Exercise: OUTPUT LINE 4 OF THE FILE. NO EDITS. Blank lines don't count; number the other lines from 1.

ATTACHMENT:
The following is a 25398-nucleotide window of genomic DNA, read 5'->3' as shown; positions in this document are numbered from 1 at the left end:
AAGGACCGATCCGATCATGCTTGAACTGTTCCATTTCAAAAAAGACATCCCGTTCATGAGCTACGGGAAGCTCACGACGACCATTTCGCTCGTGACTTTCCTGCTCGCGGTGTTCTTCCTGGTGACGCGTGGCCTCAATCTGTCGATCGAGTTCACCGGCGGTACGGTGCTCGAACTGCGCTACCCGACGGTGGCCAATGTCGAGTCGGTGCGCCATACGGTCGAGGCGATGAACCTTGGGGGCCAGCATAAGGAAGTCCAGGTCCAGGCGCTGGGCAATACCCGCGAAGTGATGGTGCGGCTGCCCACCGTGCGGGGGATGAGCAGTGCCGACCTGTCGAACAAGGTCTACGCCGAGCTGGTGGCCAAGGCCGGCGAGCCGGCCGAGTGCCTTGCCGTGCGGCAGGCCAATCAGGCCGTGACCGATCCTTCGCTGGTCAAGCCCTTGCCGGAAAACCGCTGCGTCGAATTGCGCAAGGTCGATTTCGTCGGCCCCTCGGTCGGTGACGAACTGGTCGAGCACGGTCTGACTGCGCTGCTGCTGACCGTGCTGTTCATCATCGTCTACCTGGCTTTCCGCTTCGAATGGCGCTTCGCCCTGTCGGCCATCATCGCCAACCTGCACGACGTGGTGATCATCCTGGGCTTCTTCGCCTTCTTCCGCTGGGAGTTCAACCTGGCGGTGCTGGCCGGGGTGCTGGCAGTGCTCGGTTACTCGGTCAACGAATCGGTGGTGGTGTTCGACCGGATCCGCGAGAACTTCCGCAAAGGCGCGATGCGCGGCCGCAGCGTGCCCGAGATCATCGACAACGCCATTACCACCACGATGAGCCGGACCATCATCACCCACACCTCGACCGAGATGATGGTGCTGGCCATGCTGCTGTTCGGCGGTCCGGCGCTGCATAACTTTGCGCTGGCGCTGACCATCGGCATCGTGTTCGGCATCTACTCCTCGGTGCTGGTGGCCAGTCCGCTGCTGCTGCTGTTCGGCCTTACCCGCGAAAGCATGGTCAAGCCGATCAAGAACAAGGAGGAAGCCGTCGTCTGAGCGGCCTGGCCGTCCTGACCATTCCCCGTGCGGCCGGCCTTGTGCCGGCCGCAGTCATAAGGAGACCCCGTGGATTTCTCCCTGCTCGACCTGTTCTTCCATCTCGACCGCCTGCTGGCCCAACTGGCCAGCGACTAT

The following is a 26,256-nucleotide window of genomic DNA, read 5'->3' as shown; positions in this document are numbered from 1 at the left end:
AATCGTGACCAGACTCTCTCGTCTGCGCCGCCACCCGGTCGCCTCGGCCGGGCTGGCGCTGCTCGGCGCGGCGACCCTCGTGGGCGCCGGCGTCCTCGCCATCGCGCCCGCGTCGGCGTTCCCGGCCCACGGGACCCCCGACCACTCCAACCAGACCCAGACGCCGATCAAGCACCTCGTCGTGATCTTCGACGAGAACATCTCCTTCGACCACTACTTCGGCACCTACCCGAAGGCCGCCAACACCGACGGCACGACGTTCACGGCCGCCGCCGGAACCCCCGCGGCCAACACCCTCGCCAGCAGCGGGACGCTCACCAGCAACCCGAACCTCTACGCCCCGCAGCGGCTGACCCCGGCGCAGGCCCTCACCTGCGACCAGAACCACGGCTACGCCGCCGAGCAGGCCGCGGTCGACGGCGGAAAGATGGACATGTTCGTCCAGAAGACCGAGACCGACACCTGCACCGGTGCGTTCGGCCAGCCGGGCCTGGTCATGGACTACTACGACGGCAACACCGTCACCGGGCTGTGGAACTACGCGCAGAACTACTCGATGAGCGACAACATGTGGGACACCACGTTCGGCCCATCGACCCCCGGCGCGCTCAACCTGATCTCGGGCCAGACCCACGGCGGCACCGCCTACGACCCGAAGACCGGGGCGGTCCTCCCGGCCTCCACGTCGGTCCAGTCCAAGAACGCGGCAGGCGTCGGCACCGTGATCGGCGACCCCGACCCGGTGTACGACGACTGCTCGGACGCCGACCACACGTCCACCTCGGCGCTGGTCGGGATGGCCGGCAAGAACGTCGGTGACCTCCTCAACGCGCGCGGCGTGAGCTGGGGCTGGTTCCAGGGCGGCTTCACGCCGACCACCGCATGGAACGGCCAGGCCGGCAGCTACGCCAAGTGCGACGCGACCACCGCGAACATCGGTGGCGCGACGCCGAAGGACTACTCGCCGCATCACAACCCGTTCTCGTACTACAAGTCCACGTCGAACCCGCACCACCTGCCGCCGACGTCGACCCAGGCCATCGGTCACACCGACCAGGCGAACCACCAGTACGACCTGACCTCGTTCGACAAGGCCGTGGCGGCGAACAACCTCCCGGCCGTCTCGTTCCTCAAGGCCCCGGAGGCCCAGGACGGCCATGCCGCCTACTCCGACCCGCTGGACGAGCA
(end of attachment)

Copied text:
AATCGTGACCAGACTCTCTCGTCTGCGCCGCCACCCGGTCGCCTCGGCCGGGCTGGCGCTGCTCGGCGCGGCGACCCTCGTGGGCGCCGGCGTCCTCGCCATCGCGCCCGCGTCGGCGTTCCCGGCCCACGGGACCCCCGACCACTCCAACCAGACCCAGACGCCGATCAAGCACCTCGTCGTGATCTTCGACGAGAACATCTCCTTCGACCACTACTTCGGCACCTACCCGAAGGCCGCCAACACCGACGGCACGACGTTCACGGCCGCCGCCGGAACCCCCGCGGCCAACACCCTCGCCAGCAGCGGGACGCTCACCAGCAACCCGAACCTCTACGCCCCGCAGCGGCTGACCCCGGCGCAGGCCCTCACCTGCGACCAGAACCACGGCTACGCCGCCGAGCAGGCCGCGGTCGACGGCGGAAAGATGGACATGTTCGTCCAGAAGACCGAGACCGACACCTGCACCGGTGCGTTCGGCCAGCCGGGCCTGGTCATGGACTACTACGACGGCAACACCGTCACCGGGCTGTGGAACTACGCGCAGAACTACTCGATGAGCGACAACATGTGGGACACCACGTTCGGCCCATCGACCCCCGGCGCGCTCAACCTGATCTCGGGCCAGACCCACGGCGGCACCGCCTACGACCCGAAGACCGGGGCGGTCCTCCCGGCCTCCACGTCGGTCCAGTCCAAGAACGCGGCAGGCGTCGGCACCGTGATCGGCGACCCCGACCCGGTGTACGACGACTGCTCGGACGCCGACCACACGTCCACCTCGGCGCTGGTCGGGATGGCCGGCAAGAACGTCGGTGACCTCCTCAACGCGCGCGGCGTGAGCTGGGGCTGGTTCCAGGGCGGCTTCACGCCGACCACCGCATGGAACGGCCAGGCCGGCAGCTACGCCAAGTGCGACGCGACCACCGCGAACATCGGTGGCGCGACGCCGAAGGACTACTCGCCGCATCACAACCCGTTCTCGTACTACAAGTCCACGTCGAACCCGCACCACCTGCCGCCGACGTCGACCCAGGCCATCGGTCACACCGACCAGGCGAACCACCAGTACGACCTGACCTCGTTCGACAAGGCCGTGGCGGCGAACAACCTCCCGGCCGTCTCGTTCCTCAAGGCCCCGGAGGCCCAGGACGGCCATGCCGCCTACTCCGACCCGCTGGACGAGCA